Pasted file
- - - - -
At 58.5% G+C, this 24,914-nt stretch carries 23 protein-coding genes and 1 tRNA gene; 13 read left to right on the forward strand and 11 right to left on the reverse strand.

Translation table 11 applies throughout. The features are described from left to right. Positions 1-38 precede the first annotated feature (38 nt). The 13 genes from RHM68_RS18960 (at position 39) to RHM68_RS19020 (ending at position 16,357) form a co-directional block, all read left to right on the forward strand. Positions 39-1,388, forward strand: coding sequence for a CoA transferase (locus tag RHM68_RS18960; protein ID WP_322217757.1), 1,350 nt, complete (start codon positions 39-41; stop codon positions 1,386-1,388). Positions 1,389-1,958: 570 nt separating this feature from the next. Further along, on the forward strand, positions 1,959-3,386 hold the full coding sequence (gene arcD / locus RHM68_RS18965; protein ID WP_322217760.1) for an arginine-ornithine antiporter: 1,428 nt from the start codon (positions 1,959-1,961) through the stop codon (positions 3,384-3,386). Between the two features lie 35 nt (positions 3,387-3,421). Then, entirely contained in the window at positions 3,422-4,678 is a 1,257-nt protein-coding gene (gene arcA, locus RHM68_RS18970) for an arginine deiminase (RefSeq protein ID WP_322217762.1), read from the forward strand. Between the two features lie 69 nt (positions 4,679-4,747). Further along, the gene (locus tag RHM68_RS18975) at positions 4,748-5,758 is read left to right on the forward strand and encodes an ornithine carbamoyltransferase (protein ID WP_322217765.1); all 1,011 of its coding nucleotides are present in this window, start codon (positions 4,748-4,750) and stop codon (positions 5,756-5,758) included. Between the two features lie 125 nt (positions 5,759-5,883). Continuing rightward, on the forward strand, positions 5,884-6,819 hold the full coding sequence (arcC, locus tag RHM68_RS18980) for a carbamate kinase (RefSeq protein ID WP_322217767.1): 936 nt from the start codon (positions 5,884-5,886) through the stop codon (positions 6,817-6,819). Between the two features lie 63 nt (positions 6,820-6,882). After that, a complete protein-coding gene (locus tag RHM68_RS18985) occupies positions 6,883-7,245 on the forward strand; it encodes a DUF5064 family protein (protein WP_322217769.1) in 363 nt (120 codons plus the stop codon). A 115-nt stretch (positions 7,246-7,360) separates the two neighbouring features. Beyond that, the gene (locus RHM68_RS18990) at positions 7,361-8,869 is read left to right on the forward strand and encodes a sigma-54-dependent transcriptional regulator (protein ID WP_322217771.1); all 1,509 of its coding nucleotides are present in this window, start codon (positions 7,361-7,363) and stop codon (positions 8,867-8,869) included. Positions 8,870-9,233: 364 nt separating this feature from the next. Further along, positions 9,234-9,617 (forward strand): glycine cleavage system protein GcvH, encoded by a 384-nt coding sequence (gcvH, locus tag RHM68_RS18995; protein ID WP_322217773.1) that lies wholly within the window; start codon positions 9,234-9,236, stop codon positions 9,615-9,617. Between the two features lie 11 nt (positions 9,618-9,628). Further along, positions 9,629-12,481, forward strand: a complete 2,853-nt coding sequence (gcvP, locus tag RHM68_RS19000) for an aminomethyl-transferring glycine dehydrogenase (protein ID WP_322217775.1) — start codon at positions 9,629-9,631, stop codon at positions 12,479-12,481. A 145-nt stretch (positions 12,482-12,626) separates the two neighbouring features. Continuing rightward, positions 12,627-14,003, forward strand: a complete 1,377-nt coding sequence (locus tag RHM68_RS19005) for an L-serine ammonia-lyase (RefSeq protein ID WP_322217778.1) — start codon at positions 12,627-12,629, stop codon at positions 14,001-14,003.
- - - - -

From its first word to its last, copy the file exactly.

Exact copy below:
At 58.5% G+C, this 24,914-nt stretch carries 23 protein-coding genes and 1 tRNA gene; 13 read left to right on the forward strand and 11 right to left on the reverse strand.

Translation table 11 applies throughout. The features are described from left to right. Positions 1-38 precede the first annotated feature (38 nt). The 13 genes from RHM68_RS18960 (at position 39) to RHM68_RS19020 (ending at position 16,357) form a co-directional block, all read left to right on the forward strand. Positions 39-1,388, forward strand: coding sequence for a CoA transferase (locus tag RHM68_RS18960; protein ID WP_322217757.1), 1,350 nt, complete (start codon positions 39-41; stop codon positions 1,386-1,388). Positions 1,389-1,958: 570 nt separating this feature from the next. Further along, on the forward strand, positions 1,959-3,386 hold the full coding sequence (gene arcD / locus RHM68_RS18965; protein ID WP_322217760.1) for an arginine-ornithine antiporter: 1,428 nt from the start codon (positions 1,959-1,961) through the stop codon (positions 3,384-3,386). Between the two features lie 35 nt (positions 3,387-3,421). Then, entirely contained in the window at positions 3,422-4,678 is a 1,257-nt protein-coding gene (gene arcA, locus RHM68_RS18970) for an arginine deiminase (RefSeq protein ID WP_322217762.1), read from the forward strand. Between the two features lie 69 nt (positions 4,679-4,747). Further along, the gene (locus tag RHM68_RS18975) at positions 4,748-5,758 is read left to right on the forward strand and encodes an ornithine carbamoyltransferase (protein ID WP_322217765.1); all 1,011 of its coding nucleotides are present in this window, start codon (positions 4,748-4,750) and stop codon (positions 5,756-5,758) included. Between the two features lie 125 nt (positions 5,759-5,883). Continuing rightward, on the forward strand, positions 5,884-6,819 hold the full coding sequence (arcC, locus tag RHM68_RS18980) for a carbamate kinase (RefSeq protein ID WP_322217767.1): 936 nt from the start codon (positions 5,884-5,886) through the stop codon (positions 6,817-6,819). Between the two features lie 63 nt (positions 6,820-6,882). After that, a complete protein-coding gene (locus tag RHM68_RS18985) occupies positions 6,883-7,245 on the forward strand; it encodes a DUF5064 family protein (protein WP_322217769.1) in 363 nt (120 codons plus the stop codon). A 115-nt stretch (positions 7,246-7,360) separates the two neighbouring features. Beyond that, the gene (locus RHM68_RS18990) at positions 7,361-8,869 is read left to right on the forward strand and encodes a sigma-54-dependent transcriptional regulator (protein ID WP_322217771.1); all 1,509 of its coding nucleotides are present in this window, start codon (positions 7,361-7,363) and stop codon (positions 8,867-8,869) included. Positions 8,870-9,233: 364 nt separating this feature from the next. Further along, positions 9,234-9,617 (forward strand): glycine cleavage system protein GcvH, encoded by a 384-nt coding sequence (gcvH, locus tag RHM68_RS18995; protein ID WP_322217773.1) that lies wholly within the window; start codon positions 9,234-9,236, stop codon positions 9,615-9,617. Between the two features lie 11 nt (positions 9,618-9,628). Further along, positions 9,629-12,481, forward strand: a complete 2,853-nt coding sequence (gcvP, locus tag RHM68_RS19000) for an aminomethyl-transferring glycine dehydrogenase (protein ID WP_322217775.1) — start codon at positions 9,629-9,631, stop codon at positions 12,479-12,481. A 145-nt stretch (positions 12,482-12,626) separates the two neighbouring features. Continuing rightward, positions 12,627-14,003, forward strand: a complete 1,377-nt coding sequence (locus tag RHM68_RS19005) for an L-serine ammonia-lyase (RefSeq protein ID WP_322217778.1) — start codon at positions 12,627-12,629, stop codon at positions 14,001-14,003.